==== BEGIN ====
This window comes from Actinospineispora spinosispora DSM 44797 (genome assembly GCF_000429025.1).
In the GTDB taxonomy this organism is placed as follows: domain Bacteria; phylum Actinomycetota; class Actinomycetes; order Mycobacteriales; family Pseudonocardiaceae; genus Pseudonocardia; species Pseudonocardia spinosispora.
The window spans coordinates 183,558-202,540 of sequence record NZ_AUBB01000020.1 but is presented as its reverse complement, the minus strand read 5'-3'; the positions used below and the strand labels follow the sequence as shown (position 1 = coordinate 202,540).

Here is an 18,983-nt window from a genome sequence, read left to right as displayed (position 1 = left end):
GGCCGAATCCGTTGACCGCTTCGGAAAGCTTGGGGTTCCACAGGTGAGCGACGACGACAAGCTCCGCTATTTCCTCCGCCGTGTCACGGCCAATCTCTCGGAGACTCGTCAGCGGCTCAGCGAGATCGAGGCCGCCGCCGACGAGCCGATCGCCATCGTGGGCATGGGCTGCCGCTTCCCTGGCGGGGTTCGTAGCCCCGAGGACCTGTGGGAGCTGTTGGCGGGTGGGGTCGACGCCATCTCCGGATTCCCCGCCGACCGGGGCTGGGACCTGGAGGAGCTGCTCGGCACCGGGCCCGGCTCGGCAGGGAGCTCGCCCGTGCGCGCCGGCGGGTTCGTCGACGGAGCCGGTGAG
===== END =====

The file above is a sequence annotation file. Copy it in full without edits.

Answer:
This window comes from Actinospineispora spinosispora DSM 44797 (genome assembly GCF_000429025.1).
In the GTDB taxonomy this organism is placed as follows: domain Bacteria; phylum Actinomycetota; class Actinomycetes; order Mycobacteriales; family Pseudonocardiaceae; genus Pseudonocardia; species Pseudonocardia spinosispora.
The window spans coordinates 183,558-202,540 of sequence record NZ_AUBB01000020.1 but is presented as its reverse complement, the minus strand read 5'-3'; the positions used below and the strand labels follow the sequence as shown (position 1 = coordinate 202,540).

Here is an 18,983-nt window from a genome sequence, read left to right as displayed (position 1 = left end):
GGCCGAATCCGTTGACCGCTTCGGAAAGCTTGGGGTTCCACAGGTGAGCGACGACGACAAGCTCCGCTATTTCCTCCGCCGTGTCACGGCCAATCTCTCGGAGACTCGTCAGCGGCTCAGCGAGATCGAGGCCGCCGCCGACGAGCCGATCGCCATCGTGGGCATGGGCTGCCGCTTCCCTGGCGGGGTTCGTAGCCCCGAGGACCTGTGGGAGCTGTTGGCGGGTGGGGTCGACGCCATCTCCGGATTCCCCGCCGACCGGGGCTGGGACCTGGAGGAGCTGCTCGGCACCGGGCCCGGCTCGGCAGGGAGCTCGCCCGTGCGCGCCGGCGGGTTCGTCGACGGAGCCGGTGAG